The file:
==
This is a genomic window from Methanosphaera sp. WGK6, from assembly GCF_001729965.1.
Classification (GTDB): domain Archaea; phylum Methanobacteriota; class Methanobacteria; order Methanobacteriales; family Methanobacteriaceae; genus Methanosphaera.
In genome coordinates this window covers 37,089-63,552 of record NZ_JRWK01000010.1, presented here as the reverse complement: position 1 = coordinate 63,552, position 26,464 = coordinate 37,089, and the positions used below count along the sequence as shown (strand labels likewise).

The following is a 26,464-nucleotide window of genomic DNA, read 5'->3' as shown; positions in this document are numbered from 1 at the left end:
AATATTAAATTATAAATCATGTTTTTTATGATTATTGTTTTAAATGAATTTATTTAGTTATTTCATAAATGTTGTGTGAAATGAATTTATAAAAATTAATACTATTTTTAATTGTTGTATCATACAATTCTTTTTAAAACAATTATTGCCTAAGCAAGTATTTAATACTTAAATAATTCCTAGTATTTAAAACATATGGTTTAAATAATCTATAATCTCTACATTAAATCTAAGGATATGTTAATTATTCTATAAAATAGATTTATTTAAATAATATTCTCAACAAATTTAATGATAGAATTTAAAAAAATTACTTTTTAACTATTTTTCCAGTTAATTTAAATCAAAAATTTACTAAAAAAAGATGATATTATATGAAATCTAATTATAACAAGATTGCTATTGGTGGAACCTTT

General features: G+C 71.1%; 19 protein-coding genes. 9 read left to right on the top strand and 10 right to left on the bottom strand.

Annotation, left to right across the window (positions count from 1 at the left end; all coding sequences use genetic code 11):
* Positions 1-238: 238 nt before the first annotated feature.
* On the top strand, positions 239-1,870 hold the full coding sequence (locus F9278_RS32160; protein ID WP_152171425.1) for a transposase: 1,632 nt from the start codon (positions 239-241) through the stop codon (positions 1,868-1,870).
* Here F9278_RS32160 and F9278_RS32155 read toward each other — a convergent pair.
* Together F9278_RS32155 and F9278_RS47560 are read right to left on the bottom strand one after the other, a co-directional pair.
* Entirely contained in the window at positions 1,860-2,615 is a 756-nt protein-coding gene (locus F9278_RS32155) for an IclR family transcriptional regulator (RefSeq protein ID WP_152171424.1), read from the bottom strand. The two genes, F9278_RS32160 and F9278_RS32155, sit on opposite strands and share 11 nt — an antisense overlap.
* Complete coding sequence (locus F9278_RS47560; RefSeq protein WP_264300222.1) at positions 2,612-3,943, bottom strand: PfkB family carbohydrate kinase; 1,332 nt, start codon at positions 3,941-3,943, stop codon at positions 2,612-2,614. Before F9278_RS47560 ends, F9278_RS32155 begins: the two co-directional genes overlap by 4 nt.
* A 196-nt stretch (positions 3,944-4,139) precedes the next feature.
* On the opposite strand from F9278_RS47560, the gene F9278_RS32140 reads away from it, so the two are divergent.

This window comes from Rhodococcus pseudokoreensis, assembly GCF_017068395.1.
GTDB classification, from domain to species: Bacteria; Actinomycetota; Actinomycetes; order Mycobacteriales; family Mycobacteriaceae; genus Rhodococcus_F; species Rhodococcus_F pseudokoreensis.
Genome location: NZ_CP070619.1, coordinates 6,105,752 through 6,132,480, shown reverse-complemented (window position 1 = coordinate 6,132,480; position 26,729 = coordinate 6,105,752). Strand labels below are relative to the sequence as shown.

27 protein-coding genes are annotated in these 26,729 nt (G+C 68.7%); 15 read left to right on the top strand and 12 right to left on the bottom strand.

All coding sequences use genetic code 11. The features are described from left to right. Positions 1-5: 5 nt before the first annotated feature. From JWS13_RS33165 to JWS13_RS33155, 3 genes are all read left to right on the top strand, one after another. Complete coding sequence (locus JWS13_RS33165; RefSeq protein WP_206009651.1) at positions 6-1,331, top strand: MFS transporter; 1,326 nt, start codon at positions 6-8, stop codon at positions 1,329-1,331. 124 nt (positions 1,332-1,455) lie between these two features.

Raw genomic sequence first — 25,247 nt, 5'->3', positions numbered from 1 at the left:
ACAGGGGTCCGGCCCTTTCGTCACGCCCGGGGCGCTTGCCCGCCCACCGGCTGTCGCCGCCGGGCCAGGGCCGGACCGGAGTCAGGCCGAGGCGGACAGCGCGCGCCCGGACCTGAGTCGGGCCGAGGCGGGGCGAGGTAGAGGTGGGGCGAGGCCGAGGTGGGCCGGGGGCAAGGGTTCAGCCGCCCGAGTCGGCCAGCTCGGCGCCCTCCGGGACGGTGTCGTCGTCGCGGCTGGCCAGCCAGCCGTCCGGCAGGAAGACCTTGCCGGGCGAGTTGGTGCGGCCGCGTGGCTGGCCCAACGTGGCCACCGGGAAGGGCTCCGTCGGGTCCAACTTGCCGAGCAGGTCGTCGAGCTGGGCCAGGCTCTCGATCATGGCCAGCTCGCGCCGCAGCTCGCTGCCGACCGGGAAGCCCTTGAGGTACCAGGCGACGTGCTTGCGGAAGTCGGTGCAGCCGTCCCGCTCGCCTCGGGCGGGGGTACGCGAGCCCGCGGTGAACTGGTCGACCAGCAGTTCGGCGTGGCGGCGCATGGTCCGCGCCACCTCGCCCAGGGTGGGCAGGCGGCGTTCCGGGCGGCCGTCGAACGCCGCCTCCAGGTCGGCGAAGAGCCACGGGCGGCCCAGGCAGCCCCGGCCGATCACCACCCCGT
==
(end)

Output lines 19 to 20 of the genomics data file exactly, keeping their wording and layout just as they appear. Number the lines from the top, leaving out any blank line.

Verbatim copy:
27 protein-coding genes are annotated in these 26,729 nt (G+C 68.7%); 15 read left to right on the top strand and 12 right to left on the bottom strand.

All coding sequences use genetic code 11. The features are described from left to right. Positions 1-5: 5 nt before the first annotated feature. From JWS13_RS33165 to JWS13_RS33155, 3 genes are all read left to right on the top strand, one after another. Complete coding sequence (locus JWS13_RS33165; RefSeq protein WP_206009651.1) at positions 6-1,331, top strand: MFS transporter; 1,326 nt, start codon at positions 6-8, stop codon at positions 1,329-1,331. 124 nt (positions 1,332-1,455) lie between these two features.